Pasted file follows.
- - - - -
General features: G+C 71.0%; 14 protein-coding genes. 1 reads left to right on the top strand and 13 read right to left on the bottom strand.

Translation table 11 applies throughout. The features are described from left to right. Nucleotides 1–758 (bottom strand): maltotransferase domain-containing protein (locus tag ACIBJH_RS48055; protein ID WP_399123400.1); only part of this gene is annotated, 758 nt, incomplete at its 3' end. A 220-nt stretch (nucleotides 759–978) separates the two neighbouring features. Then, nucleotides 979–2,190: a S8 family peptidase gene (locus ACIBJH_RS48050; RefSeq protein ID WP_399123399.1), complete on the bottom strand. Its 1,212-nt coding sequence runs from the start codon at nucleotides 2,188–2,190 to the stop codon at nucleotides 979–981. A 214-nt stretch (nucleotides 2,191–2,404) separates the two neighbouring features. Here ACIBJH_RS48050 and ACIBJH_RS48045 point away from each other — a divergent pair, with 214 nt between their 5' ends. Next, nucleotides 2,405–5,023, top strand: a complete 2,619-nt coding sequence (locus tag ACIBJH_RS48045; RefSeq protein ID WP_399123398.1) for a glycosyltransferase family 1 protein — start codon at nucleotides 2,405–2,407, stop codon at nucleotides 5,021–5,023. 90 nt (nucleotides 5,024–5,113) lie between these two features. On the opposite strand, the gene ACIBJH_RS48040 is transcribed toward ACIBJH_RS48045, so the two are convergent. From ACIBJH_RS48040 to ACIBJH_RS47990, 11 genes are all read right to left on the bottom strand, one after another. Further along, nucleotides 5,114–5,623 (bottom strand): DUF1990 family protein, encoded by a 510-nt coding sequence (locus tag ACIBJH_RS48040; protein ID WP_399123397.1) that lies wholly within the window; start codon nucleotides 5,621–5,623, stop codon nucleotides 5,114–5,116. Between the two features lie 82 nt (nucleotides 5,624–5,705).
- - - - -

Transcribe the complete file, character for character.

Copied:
General features: G+C 71.0%; 14 protein-coding genes. 1 reads left to right on the top strand and 13 read right to left on the bottom strand.

Translation table 11 applies throughout. The features are described from left to right. Nucleotides 1–758 (bottom strand): maltotransferase domain-containing protein (locus tag ACIBJH_RS48055; protein ID WP_399123400.1); only part of this gene is annotated, 758 nt, incomplete at its 3' end. A 220-nt stretch (nucleotides 759–978) separates the two neighbouring features. Then, nucleotides 979–2,190: a S8 family peptidase gene (locus ACIBJH_RS48050; RefSeq protein ID WP_399123399.1), complete on the bottom strand. Its 1,212-nt coding sequence runs from the start codon at nucleotides 2,188–2,190 to the stop codon at nucleotides 979–981. A 214-nt stretch (nucleotides 2,191–2,404) separates the two neighbouring features. Here ACIBJH_RS48050 and ACIBJH_RS48045 point away from each other — a divergent pair, with 214 nt between their 5' ends. Next, nucleotides 2,405–5,023, top strand: a complete 2,619-nt coding sequence (locus tag ACIBJH_RS48045; RefSeq protein ID WP_399123398.1) for a glycosyltransferase family 1 protein — start codon at nucleotides 2,405–2,407, stop codon at nucleotides 5,021–5,023. 90 nt (nucleotides 5,024–5,113) lie between these two features. On the opposite strand, the gene ACIBJH_RS48040 is transcribed toward ACIBJH_RS48045, so the two are convergent. From ACIBJH_RS48040 to ACIBJH_RS47990, 11 genes are all read right to left on the bottom strand, one after another. Further along, nucleotides 5,114–5,623 (bottom strand): DUF1990 family protein, encoded by a 510-nt coding sequence (locus tag ACIBJH_RS48040; protein ID WP_399123397.1) that lies wholly within the window; start codon nucleotides 5,621–5,623, stop codon nucleotides 5,114–5,116. Between the two features lie 82 nt (nucleotides 5,624–5,705).